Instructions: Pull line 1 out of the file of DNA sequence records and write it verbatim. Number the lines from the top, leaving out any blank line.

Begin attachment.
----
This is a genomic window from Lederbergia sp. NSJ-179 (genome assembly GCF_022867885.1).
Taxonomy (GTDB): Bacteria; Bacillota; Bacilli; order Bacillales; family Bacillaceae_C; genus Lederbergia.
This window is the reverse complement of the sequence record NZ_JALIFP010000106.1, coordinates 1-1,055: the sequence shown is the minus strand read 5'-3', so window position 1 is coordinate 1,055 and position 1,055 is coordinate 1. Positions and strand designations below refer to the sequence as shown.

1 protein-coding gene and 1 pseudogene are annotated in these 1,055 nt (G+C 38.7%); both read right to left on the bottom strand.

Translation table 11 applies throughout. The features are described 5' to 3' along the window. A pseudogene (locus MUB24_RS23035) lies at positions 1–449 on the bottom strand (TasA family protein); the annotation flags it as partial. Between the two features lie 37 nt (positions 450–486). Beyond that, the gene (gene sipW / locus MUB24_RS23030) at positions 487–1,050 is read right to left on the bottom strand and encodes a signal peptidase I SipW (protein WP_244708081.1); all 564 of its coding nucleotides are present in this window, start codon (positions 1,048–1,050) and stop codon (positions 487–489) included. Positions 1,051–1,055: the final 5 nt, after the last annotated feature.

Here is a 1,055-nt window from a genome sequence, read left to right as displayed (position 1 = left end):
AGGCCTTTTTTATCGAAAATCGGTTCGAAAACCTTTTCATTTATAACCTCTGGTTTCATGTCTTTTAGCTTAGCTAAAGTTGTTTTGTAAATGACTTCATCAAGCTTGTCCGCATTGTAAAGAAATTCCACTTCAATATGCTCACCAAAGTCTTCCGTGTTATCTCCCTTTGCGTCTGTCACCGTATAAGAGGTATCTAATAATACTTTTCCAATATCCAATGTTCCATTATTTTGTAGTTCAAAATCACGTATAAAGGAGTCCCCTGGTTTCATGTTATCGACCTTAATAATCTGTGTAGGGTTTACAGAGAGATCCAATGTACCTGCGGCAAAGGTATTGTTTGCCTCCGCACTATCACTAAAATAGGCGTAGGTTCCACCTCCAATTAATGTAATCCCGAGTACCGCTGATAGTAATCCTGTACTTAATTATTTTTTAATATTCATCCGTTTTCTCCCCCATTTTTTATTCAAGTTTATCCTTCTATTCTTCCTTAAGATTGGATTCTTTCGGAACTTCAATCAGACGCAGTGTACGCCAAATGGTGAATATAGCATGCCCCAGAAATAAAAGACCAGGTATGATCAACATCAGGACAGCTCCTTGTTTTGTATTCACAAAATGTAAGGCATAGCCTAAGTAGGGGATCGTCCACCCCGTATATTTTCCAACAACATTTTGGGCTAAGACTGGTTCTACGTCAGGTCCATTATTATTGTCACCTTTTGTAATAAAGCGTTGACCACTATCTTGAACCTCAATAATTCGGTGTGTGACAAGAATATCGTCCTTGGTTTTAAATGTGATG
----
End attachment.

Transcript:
This is a genomic window from Lederbergia sp. NSJ-179 (genome assembly GCF_022867885.1).